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School bus drivers at fault in over 60% of preventable accidents, CMS data shows

Over the past three years, there have been more than 400 accidents per year, according to data provided by Charlotte-Mecklenburg Schools.

CHARLOTTE, N.C. — New data from Charlotte-Mecklenburg Schools shows that school bus drivers were at fault in over 60% of preventable crashes last school year. 

That is the highest percentage of preventable crashes over the past three years, according to CMS. The district says if a bus driver is involved in a preventable crash, they go through additional training before they get back behind the wheel. 

Some accidents on the road are bound to happen, but others make you wonder, especially when it's a school bus.

"I'm like, 'oh my god,'" said one woman who witnessed a bus crash earlier this year. "That was my first question, what was she doing?"

The surveillance video only raised more questions. It shows a school bus on Statesville Road sideswiping a car before slamming into an apartment building just north of uptown. 

"I felt the bus hit something and then it swerved around," said one of the students on board.

Over the past three years, there have been more than 400 accidents per year, CMS data showed. Last year had the highest rate of school bus drivers at fault, 62%. The total number of school bus accidents has gone down each of the past three years. Last year, there were 428, while the 2017-18 school year had 488 and 2016-17 saw 497 total incidents.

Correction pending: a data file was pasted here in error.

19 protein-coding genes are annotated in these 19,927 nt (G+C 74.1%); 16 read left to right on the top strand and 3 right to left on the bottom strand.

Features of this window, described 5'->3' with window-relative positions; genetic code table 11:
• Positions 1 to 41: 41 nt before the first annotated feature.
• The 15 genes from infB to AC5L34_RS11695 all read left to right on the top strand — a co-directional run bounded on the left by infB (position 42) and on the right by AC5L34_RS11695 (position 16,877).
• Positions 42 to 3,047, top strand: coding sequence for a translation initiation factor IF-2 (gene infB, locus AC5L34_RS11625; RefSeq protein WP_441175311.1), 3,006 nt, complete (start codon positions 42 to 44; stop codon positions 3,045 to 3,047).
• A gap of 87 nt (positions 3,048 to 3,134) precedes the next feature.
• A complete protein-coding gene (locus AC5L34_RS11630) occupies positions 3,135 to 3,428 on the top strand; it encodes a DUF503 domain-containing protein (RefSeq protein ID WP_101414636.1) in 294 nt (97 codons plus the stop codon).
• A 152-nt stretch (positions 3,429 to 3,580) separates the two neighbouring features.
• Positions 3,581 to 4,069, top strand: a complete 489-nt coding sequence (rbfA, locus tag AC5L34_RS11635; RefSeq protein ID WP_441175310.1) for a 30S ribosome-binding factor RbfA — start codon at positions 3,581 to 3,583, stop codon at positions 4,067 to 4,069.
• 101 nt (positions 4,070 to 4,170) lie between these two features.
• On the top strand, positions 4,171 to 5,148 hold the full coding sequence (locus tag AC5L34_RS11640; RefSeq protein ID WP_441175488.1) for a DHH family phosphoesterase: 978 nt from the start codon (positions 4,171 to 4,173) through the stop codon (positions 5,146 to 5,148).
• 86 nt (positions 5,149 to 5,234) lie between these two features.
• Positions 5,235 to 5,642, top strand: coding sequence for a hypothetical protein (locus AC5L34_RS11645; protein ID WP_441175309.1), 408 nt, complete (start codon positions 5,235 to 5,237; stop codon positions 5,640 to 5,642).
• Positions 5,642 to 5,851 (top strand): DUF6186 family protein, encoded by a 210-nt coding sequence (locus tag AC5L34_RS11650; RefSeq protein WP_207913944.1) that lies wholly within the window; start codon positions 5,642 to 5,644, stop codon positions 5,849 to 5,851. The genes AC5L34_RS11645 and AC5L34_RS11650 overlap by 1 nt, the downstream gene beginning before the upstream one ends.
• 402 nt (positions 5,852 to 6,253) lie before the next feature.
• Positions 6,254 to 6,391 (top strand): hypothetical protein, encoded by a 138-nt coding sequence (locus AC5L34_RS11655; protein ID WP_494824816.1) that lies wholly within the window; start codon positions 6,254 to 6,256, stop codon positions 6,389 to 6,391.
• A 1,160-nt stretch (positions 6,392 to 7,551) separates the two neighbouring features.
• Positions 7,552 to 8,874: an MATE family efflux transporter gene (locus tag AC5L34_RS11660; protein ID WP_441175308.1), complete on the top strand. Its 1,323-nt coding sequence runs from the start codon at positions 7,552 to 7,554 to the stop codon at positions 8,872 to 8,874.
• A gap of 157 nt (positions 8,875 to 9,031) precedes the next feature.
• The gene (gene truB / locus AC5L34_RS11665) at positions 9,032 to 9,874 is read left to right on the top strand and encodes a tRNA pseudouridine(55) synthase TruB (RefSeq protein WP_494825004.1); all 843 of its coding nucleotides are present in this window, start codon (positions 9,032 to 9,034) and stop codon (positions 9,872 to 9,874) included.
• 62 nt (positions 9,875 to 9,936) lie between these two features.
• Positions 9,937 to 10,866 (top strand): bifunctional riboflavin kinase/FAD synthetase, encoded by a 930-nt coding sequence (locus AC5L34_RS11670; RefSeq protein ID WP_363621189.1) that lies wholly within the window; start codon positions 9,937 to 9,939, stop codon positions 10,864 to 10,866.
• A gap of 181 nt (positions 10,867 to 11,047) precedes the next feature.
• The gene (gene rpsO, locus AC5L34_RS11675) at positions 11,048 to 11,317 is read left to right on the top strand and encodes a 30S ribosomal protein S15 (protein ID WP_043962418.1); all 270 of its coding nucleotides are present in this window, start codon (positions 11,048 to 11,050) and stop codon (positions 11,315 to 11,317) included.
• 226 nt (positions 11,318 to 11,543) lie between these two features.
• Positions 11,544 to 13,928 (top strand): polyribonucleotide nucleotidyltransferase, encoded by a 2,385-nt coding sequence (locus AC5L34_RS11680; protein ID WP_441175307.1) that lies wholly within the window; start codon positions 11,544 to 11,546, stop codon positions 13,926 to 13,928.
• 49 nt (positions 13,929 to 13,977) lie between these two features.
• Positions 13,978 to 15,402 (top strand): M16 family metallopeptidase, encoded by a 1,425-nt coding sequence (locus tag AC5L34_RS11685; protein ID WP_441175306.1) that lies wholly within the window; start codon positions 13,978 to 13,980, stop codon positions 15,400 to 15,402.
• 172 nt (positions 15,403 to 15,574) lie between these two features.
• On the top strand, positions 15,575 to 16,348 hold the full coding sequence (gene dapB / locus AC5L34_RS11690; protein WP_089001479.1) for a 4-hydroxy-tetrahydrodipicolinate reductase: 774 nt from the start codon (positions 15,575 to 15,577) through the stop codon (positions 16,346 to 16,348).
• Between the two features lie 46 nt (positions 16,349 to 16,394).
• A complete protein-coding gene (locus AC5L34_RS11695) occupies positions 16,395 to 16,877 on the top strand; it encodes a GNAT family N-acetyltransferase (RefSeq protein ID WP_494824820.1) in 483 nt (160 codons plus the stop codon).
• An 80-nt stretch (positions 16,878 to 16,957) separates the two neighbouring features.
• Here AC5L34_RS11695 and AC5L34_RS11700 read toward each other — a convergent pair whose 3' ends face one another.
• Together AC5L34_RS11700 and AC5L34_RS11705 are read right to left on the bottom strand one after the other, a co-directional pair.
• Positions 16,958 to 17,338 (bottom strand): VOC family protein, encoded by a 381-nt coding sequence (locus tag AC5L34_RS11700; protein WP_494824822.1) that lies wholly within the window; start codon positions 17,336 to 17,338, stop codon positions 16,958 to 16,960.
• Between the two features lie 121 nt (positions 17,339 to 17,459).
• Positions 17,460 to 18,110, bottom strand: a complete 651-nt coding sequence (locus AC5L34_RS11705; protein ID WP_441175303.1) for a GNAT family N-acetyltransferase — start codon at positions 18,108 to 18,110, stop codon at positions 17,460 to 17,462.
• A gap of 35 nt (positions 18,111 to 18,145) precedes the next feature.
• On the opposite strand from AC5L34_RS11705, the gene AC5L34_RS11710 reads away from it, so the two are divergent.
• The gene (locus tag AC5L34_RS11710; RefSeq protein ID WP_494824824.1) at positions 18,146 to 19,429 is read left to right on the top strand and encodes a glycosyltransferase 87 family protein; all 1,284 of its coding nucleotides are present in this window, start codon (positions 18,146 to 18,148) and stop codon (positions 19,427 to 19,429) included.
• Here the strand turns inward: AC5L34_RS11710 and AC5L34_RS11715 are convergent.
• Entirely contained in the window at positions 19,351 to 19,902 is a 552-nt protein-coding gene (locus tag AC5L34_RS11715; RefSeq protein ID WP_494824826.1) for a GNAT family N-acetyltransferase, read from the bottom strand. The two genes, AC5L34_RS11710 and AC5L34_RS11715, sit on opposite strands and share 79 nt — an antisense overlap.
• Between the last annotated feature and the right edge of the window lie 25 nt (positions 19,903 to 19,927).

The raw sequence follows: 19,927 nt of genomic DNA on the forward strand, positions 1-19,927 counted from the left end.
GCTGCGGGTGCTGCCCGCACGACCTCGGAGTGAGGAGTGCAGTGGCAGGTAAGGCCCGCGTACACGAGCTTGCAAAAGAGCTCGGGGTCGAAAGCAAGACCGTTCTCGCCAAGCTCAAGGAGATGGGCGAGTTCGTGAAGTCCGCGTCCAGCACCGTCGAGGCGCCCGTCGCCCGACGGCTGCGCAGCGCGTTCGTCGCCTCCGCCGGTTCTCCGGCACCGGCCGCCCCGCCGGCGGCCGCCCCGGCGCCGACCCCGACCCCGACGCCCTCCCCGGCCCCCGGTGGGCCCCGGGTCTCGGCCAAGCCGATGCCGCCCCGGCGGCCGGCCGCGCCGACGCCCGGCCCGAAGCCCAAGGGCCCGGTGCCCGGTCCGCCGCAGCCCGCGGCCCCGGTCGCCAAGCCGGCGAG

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At a CMS transportation event, school leaders urged people on the road to be careful around school buses. They also responded to questions about the safety of their own bus drivers. 

"They know the discipline policies if they are involved in an accident that is deemed preventable," said Adam Johnson, executive director of transportation for CMS. "We make sure we are comfortable putting that driver back behind the wheel before they are back transporting students again."

Those drivers are required to undergo further training following a preventable accident. Johnson said ultimately, the goal is to get students to and from school in the safest way possible.